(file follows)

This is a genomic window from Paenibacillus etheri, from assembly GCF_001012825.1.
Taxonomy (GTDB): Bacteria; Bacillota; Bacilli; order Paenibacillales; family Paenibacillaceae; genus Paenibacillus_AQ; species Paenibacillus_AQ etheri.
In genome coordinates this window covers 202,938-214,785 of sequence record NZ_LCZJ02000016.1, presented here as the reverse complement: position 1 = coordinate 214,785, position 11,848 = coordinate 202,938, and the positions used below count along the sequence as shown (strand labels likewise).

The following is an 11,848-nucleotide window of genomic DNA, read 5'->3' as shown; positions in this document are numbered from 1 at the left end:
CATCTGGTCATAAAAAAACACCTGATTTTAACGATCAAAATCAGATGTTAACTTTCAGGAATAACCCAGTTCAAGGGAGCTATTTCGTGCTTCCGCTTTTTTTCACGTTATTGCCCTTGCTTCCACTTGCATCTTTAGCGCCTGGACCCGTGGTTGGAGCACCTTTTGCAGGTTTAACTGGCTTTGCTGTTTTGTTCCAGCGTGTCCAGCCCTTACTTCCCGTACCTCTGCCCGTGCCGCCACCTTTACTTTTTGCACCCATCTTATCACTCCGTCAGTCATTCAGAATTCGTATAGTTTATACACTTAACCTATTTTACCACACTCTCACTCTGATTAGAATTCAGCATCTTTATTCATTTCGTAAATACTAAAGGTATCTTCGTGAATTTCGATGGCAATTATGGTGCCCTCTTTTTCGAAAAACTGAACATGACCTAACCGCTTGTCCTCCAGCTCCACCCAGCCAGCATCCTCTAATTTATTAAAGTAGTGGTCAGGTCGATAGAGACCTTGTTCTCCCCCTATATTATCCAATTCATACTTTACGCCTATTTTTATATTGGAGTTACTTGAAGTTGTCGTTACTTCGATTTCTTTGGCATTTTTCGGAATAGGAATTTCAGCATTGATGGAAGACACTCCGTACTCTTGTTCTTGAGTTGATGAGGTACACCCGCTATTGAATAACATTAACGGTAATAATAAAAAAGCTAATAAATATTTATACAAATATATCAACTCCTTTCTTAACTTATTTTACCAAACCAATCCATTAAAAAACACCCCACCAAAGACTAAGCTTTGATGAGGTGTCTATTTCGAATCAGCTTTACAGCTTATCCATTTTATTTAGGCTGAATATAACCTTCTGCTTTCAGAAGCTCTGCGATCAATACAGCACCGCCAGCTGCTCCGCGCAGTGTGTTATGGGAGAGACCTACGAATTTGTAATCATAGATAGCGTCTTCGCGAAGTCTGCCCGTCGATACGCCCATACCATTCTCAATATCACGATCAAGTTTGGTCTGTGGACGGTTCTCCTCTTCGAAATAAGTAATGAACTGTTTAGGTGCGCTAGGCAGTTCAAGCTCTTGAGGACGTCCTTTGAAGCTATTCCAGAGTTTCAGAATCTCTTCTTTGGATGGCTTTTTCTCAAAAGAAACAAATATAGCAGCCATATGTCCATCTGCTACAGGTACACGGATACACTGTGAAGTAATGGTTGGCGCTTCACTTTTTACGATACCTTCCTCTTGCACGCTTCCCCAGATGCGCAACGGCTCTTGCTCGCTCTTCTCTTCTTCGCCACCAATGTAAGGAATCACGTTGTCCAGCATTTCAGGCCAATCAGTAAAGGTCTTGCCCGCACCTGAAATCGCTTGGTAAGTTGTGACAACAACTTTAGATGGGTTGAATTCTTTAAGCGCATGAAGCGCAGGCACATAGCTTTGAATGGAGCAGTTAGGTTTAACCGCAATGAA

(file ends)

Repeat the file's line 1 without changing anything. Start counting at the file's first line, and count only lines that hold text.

This is a genomic window from Paenibacillus etheri, from assembly GCF_001012825.1.